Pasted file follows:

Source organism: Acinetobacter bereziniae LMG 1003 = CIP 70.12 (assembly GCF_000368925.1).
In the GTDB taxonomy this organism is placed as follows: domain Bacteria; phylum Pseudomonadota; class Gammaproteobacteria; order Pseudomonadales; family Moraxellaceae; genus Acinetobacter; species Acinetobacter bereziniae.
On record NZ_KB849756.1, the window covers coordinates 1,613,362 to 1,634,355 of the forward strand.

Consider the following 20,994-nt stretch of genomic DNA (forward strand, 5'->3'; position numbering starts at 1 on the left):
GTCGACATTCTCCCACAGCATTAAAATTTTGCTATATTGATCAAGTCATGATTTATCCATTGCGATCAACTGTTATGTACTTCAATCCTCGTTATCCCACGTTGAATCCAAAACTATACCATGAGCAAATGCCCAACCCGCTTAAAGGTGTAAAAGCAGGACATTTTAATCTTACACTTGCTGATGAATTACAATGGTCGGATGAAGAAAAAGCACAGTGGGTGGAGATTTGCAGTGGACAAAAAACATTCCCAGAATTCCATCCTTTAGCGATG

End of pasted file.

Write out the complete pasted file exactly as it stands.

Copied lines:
Source organism: Acinetobacter bereziniae LMG 1003 = CIP 70.12 (assembly GCF_000368925.1).
In the GTDB taxonomy this organism is placed as follows: domain Bacteria; phylum Pseudomonadota; class Gammaproteobacteria; order Pseudomonadales; family Moraxellaceae; genus Acinetobacter; species Acinetobacter bereziniae.
On record NZ_KB849756.1, the window covers coordinates 1,613,362 to 1,634,355 of the forward strand.

Consider the following 20,994-nt stretch of genomic DNA (forward strand, 5'->3'; position numbering starts at 1 on the left):
GTCGACATTCTCCCACAGCATTAAAATTTTGCTATATTGATCAAGTCATGATTTATCCATTGCGATCAACTGTTATGTACTTCAATCCTCGTTATCCCACGTTGAATCCAAAACTATACCATGAGCAAATGCCCAACCCGCTTAAAGGTGTAAAAGCAGGACATTTTAATCTTACACTTGCTGATGAATTACAATGGTCGGATGAAGAAAAAGCACAGTGGGTGGAGATTTGCAGTGGACAAAAAACATTCCCAGAATTCCATCCTTTAGCGATG